Eighteen West Side Boys, including the gang’s leader, Foday Kallay, were taken prisoner and later transferred to the custody of the Sierra Leone Police. Many West Side Boys fled the area during the assault, and over 300 surrendered to UNAMSIL forces within a fortnight.

Several decorations were awarded to the personnel who took part in Operation Barras, including two Conspicuous Gallantry Crosses, five Military Crosses, and five Distinguished Flying Crosses. Bradley Tinnion received a posthumous Mention in Despatches.

BEHIND ENEMY LINES: Some of the raiders that freed POWs at Cabanatuan.

Raid at Cabanatuan

After the Battle of Bataan in the Philippines during 1942, tens of thousands of American troops surrendered to the Japanese.

Following the Bataan Death March, most of the prisoners were transferred to other areas. Just over 500 American and other Allied POWs, along with some civilians, were sent to the Cabanatuan prison camp.

The conditions in the camp were horrific. They included disease, torture and malnourishment. Prisoners were executed for the slightest offence.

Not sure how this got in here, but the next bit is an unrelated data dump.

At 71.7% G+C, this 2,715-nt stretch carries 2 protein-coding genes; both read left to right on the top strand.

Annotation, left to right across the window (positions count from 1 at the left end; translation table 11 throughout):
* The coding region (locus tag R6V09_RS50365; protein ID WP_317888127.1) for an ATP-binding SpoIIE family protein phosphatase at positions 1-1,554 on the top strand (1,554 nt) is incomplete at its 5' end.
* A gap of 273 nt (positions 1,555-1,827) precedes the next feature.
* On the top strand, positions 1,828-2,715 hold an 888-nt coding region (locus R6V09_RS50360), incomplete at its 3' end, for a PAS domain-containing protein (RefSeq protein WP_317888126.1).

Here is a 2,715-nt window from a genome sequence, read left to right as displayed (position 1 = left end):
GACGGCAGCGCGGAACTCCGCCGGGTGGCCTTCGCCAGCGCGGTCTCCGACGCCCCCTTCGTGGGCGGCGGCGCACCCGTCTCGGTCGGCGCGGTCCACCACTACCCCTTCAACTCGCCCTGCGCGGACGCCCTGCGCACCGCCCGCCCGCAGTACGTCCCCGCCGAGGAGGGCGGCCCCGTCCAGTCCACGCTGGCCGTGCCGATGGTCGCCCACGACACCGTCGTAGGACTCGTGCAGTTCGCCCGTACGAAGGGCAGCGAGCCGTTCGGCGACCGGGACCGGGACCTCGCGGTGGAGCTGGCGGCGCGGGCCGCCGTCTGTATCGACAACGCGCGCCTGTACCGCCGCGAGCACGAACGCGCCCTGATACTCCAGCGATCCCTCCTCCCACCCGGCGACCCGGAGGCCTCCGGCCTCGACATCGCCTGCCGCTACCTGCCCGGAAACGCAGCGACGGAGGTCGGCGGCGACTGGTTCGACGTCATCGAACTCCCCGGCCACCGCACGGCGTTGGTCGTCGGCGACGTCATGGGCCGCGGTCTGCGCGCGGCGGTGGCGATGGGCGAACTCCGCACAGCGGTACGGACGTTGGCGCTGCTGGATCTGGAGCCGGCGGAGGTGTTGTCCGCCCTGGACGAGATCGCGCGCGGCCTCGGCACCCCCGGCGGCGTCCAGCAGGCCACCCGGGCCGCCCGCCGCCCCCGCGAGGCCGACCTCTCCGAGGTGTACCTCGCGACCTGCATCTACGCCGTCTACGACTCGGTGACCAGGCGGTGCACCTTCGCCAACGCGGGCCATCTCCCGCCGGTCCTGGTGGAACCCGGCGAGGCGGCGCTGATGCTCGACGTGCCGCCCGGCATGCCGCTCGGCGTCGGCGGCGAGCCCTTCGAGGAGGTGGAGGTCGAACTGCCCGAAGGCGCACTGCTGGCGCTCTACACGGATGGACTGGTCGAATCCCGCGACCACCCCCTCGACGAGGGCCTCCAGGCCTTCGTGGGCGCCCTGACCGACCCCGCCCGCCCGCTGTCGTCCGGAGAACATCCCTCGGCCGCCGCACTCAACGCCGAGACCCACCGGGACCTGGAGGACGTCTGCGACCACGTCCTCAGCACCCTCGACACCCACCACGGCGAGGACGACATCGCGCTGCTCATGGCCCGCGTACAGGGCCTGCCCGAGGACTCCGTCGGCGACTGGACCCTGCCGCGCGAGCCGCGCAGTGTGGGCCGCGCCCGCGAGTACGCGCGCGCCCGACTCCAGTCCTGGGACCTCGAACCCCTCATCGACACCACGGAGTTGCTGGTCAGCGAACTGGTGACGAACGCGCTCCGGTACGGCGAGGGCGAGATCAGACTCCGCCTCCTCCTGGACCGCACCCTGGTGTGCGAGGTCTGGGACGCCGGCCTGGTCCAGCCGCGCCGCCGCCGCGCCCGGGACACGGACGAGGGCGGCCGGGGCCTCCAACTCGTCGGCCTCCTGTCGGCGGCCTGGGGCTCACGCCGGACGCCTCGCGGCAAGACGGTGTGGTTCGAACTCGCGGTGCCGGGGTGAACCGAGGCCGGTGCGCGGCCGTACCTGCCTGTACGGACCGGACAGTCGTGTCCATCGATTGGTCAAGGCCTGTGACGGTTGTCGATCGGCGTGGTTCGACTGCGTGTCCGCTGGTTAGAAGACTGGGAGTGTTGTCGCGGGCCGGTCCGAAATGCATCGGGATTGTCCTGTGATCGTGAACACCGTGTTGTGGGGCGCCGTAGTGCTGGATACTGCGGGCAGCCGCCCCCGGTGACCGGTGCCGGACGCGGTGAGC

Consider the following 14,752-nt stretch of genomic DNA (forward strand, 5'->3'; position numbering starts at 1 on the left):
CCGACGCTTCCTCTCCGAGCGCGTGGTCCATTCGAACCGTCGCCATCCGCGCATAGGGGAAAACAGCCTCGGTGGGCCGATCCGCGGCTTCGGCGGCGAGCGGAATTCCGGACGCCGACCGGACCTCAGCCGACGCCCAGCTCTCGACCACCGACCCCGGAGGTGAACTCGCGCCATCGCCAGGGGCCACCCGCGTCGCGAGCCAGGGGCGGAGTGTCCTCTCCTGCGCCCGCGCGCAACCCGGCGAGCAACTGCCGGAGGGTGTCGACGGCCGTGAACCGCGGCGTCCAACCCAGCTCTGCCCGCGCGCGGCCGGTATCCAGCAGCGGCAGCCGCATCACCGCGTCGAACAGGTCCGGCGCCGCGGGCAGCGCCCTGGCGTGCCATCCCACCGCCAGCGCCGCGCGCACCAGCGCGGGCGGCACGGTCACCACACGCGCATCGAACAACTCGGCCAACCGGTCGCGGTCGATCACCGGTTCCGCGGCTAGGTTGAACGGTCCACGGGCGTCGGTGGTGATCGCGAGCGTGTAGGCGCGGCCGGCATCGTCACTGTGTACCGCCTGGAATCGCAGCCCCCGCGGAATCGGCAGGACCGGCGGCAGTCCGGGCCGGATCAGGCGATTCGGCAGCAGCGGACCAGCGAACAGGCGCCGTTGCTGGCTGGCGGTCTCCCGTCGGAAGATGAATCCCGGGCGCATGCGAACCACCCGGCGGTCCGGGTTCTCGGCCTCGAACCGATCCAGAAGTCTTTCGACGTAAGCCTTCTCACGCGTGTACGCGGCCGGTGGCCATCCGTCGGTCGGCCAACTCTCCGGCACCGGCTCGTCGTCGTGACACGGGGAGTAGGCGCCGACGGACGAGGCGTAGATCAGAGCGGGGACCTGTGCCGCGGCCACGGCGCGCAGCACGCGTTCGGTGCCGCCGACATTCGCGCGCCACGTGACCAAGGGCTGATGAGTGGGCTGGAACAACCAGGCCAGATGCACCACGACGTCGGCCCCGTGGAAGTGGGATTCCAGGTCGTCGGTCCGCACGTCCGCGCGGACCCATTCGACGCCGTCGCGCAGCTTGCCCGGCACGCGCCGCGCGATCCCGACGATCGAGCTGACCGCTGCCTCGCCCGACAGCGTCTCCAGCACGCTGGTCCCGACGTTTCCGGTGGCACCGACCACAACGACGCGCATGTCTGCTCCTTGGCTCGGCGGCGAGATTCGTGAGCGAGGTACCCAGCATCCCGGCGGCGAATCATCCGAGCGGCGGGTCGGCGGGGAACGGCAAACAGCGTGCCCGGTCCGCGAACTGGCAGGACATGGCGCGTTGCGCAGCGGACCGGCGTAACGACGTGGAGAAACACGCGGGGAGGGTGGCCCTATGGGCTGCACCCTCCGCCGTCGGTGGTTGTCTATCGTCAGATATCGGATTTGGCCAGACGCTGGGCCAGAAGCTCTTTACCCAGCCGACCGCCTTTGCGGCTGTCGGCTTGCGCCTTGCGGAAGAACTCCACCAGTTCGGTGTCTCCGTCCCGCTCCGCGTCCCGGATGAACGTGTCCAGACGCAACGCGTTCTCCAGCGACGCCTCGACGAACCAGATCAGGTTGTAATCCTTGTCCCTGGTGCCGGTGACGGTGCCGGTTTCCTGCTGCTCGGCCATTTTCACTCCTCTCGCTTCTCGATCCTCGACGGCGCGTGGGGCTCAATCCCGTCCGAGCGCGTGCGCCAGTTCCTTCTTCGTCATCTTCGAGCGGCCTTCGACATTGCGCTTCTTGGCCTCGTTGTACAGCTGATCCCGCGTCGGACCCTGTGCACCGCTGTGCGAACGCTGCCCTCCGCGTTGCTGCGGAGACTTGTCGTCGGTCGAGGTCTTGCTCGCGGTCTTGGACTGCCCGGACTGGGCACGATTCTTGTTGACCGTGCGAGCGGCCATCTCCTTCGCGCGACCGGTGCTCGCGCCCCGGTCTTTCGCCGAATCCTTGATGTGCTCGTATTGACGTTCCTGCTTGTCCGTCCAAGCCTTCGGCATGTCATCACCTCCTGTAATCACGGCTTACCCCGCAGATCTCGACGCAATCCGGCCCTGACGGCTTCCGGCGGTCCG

When the Americans, under General Douglas MacArthur, invaded the Philippines, the prisoners feared that they would be executed by their captors before the invading force could arrive at Cabanatuan.

In late January 1945 a plan was developed by Sixth Army leaders and Filipino guerrillas to send a small force behind enemy lines to rescue the prisoners.

A group of over a hundred US Army Rangers and Scouts and a couple of hundred guerrillas were tasked for the mission. They would travel 48 kilometres behind the Japanese lines to reach the camp.

Using a P-61 Black Widow aircraft as a distraction and under the cover of darkness, the raiders surprised the Japanese forces in and around the camp.

Hundreds of Japanese troops were killed in the 30 minute coordinated attack, with the American’s suffering minimal casualties. The POWs were then escorted back to American lines.